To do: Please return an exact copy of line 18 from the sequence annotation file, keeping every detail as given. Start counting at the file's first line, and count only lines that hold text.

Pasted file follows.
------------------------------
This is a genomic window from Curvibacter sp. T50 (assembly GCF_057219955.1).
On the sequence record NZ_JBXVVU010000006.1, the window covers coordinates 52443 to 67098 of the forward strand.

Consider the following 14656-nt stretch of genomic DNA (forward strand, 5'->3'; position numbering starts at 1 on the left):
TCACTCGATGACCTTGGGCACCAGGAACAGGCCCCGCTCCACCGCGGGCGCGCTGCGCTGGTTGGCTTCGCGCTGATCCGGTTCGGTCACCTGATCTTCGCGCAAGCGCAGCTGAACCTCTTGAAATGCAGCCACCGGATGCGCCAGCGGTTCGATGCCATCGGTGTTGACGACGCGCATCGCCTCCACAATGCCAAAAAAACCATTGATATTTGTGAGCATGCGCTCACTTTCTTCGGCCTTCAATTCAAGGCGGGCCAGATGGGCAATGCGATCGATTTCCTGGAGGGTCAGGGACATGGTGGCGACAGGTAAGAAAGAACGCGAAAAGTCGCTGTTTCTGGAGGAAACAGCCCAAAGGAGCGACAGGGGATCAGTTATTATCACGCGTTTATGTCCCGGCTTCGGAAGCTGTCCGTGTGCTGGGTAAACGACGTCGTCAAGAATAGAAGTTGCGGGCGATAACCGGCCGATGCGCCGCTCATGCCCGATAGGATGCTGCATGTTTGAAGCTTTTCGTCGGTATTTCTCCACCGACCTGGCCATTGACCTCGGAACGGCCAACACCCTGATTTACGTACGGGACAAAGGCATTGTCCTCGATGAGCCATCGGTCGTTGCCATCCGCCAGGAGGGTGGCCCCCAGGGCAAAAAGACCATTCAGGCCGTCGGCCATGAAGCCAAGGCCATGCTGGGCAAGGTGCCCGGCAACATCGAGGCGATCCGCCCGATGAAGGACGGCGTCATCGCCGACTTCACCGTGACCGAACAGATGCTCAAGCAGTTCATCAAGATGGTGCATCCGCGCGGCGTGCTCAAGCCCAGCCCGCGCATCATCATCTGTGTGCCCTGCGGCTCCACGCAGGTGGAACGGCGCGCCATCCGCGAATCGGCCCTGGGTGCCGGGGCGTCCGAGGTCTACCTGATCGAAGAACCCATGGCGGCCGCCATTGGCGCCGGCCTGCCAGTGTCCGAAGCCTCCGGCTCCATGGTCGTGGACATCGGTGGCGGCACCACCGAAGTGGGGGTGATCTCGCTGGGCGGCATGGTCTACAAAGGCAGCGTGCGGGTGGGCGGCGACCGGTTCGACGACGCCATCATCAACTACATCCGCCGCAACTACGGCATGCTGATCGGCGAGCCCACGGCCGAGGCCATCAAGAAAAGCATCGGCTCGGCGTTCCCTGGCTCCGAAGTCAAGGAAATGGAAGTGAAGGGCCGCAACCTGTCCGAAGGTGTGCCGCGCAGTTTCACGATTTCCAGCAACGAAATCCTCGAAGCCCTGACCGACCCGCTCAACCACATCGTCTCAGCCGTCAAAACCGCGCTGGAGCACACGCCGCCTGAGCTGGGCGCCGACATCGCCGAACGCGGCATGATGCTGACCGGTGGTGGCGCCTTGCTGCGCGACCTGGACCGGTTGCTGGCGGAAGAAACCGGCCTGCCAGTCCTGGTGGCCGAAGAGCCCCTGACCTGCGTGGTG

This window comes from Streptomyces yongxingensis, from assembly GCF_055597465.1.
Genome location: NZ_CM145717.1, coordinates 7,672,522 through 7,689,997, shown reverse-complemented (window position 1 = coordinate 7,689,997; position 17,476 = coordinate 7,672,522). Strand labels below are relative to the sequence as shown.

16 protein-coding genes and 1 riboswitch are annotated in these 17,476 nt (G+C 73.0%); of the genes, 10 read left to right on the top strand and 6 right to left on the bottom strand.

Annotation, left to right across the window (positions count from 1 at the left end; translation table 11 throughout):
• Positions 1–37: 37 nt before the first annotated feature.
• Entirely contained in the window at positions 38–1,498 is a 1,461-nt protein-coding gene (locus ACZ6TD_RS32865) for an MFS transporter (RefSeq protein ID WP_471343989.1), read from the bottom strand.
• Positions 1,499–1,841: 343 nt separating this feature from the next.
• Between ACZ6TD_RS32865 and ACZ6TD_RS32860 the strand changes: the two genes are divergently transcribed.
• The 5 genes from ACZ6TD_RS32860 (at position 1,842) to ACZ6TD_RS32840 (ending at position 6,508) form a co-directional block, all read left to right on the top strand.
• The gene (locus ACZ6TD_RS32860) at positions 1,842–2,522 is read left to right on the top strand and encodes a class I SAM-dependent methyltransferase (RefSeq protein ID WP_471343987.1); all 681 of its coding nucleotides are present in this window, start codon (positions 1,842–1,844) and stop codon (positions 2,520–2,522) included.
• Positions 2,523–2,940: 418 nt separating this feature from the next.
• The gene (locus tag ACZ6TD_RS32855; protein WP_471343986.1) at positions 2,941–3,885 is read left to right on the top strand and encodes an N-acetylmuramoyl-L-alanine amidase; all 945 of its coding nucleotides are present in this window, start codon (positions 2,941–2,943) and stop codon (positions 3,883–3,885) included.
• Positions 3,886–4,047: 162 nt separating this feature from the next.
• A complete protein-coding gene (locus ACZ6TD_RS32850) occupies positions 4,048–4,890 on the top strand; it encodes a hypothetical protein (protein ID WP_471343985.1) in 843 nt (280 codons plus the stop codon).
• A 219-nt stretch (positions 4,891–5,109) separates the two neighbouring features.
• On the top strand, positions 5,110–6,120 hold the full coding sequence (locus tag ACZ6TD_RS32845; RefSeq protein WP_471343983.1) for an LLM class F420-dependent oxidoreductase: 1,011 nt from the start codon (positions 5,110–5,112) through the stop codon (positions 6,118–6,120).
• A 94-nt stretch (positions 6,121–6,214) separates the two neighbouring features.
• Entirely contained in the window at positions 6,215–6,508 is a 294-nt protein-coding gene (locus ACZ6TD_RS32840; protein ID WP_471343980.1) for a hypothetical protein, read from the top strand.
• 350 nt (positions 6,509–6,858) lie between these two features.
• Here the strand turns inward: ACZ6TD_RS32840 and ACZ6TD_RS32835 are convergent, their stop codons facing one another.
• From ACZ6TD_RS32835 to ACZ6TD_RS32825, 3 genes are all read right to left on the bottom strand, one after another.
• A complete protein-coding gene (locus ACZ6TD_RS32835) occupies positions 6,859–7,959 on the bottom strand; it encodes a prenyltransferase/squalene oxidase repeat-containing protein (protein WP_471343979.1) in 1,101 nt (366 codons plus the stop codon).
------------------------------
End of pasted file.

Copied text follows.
• A complete protein-coding gene (locus ACZ6TD_RS32850) occupies positions 4,048–4,890 on the top strand; it encodes a hypothetical protein (protein ID WP_471343985.1) in 843 nt (280 codons plus the stop codon).